Home Repair Program (Application accepted by Mail-Fax or Email only)
- Cover page(PDF, 58KB)
- Introduction(PDF, 100KB)
- Program Description(PDF, 130KB)
- Application(DOCX, 48KB)
- Income Verification(PDF, 18KB)
- Barrier Removal(DOCX, 24KB)
- Program Checklist(PDF, 51KB)
Home Repair Program Application (Aplicacion aceptado solamente por Correo- Fax or Correro electronico)
- Cover page(PDF, 76KB)
- Introduction(PDF, 59KB)
- Program Description(PDF, 123KB)
- Application(DOCX, 44KB)
- Income Verification(DOCX, 14KB)
- Barrier Removal(DOCX, 22KB)
- Program Checklist(PDF, 70KB)
To eliminate blight in a target area of Kansas City, KS by providing assistance to very-low income households with repairs that would pose a health and/or safety issue for the homeowner and the community.
Owner occupied households; having income at or below 60% of HUD area median income guideline. The income limit is at or below 80% of the area median income for the Barrier Removal Program.
City limits of Kansas City, KS (excludes Edwardsville, Bonner Springs)
- Furnace (not including Central Air)
- Barrier Removal
Where required by Local, State or Federal rules, or as required by utility companies to the effective functioning of the housing system being repaired, ancillary work items which in themselves would not constitute an emergency condition will be deemed eligible under the program. Such additional work may be included if, in the judgment of the Senior Rehab Specialist, it is necessary and appropriate in accordance with International Property Maintenance Code of 2003.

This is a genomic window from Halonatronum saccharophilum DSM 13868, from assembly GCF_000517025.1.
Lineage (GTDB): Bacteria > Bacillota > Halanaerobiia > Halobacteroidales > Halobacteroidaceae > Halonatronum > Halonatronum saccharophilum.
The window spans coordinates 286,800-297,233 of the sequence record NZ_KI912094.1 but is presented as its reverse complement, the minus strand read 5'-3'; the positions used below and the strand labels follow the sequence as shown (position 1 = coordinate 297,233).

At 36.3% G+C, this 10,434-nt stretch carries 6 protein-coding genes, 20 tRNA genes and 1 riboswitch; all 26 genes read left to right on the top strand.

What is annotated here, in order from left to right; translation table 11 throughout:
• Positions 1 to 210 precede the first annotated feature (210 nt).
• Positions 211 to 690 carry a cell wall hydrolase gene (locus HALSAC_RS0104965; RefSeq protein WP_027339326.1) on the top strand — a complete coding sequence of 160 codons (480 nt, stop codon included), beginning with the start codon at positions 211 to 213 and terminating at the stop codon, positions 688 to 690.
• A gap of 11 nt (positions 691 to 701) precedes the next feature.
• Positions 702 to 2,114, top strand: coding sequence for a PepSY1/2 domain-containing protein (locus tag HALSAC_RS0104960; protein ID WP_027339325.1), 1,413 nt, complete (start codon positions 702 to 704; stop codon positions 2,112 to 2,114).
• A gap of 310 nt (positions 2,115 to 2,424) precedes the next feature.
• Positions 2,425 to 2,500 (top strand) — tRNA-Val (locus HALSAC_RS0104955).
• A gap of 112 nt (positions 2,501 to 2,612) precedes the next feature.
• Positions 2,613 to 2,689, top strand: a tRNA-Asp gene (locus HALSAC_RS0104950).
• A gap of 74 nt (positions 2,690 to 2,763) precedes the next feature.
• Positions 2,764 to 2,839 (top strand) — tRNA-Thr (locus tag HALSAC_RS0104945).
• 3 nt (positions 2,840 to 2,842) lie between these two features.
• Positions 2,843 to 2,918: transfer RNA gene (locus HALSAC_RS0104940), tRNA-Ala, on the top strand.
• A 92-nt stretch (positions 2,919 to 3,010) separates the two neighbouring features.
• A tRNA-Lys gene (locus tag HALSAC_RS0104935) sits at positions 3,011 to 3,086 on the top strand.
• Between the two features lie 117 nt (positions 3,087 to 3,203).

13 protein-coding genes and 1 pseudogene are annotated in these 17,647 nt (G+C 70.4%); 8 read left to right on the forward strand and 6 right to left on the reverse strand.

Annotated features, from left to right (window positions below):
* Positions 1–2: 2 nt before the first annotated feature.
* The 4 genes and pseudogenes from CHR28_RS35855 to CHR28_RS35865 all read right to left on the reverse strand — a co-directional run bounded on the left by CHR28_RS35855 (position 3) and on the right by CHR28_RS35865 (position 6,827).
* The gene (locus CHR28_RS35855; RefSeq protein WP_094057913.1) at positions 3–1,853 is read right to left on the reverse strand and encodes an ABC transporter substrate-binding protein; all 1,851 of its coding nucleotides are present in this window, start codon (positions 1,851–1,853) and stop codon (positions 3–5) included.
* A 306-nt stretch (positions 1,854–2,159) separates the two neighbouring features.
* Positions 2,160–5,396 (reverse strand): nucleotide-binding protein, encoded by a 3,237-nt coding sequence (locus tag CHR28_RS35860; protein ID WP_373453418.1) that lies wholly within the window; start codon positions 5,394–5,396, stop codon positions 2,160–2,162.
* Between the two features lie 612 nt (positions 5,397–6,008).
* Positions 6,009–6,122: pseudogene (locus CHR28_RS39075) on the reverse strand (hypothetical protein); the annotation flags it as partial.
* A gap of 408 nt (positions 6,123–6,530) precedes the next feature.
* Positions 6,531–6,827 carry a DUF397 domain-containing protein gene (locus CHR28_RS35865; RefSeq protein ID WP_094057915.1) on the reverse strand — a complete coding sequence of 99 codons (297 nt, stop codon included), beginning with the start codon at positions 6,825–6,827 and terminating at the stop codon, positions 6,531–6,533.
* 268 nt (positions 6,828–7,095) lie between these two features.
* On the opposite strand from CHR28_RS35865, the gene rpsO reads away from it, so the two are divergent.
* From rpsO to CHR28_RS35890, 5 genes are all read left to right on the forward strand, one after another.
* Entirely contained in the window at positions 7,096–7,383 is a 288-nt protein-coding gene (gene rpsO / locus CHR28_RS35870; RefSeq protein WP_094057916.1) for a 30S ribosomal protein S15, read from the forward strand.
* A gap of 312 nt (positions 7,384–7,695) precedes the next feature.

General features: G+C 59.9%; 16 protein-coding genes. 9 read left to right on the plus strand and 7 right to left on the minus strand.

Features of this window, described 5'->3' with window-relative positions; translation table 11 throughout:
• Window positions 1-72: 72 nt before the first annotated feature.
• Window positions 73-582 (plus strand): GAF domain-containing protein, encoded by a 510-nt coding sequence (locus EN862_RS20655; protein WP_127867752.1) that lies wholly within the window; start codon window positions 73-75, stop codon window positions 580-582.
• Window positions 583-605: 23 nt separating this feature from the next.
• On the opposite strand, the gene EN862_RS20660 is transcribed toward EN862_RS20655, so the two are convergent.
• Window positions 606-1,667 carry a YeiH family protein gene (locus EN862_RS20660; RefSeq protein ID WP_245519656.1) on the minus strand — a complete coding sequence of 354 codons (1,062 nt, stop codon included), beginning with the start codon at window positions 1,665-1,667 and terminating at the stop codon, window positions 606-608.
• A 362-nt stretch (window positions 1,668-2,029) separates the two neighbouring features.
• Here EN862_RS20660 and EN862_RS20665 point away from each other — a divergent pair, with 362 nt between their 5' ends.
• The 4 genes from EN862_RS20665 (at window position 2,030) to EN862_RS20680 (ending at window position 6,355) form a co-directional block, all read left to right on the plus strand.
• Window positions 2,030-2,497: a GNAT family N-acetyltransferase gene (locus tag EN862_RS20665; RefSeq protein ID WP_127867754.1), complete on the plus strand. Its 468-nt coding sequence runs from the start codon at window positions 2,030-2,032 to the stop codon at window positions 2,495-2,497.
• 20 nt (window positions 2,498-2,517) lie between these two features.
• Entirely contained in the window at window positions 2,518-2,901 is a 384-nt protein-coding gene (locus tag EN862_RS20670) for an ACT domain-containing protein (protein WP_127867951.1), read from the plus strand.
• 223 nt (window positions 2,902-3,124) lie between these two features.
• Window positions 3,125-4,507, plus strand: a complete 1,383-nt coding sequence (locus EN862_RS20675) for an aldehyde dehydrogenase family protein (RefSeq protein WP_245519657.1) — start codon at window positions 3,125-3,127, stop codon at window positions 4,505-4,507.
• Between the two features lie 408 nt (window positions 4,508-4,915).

Trailer homes, town homes, duplex and apartment houses, adjoined properties, rental property and property where business is conducted. Houses in foreclosure or bankruptcy, houses with delinquent real estate taxes, and houses with code violations such as junk and debris, weed, junk cars, etc.
In order to assist as many households as possible the Department is attempting to hold to an aggregate cost. However, the Community Development Department will review the homeowner's needs and make determinations accordingly.
Limitations In Program Scope
Where multiple repairs are needed which, in the aggregate cost, would exceed the grant limits defined above, the Director of Community Development may approve such grants if and only if the cost of repairs does not exceed the market value of the property and the repairs to the property would significantly extend the useful life of the property.
2020 HUD Income Limits (subject to change yearly) 4-2020
For families larger than (8) persons, add the above figure to the (8) persons income for each family member in excess of (8).
||60% Home Repair
The Community Development Department is required by federal guidelines to implement regulations established by The United States Housing and Urban Development Department – Section 3 Program.
This Program requires that recipients of certain HUD financial assistance, to the greatest extent possible, provide job training, employment, and contract opportunities for low or very low income residents in connection with projects and activities in their neighborhoods.
Questions? Call 3-1-1
Section 3 Policy(PDF, 108KB)
Unified Government Section 3 Reports:
2010 - 2011(PDF, 179KB)
2011 - 2012(PDF, 88KB)
2013 - 2014 (EC1)(PDF, 88KB)
2013 - 2014 (NSP)(PDF, 6KB)
2014 - 2015 (EC1)(PDF, 6KB)
2014 - 2015 (NSP)(PDF, 6KB)
2014-2015-2016 Friends of Yates(PDF, 79KB)
2014-2015 Sidewalks(PDF, 78KB)
2019-2020 Section 3
2019-2020 HUD60002 CDBG(PDF, 74KB)
2019-2020 HUD60002 EMRG(PDF, 68KB)
FAQ Section 3(PDF, 58KB)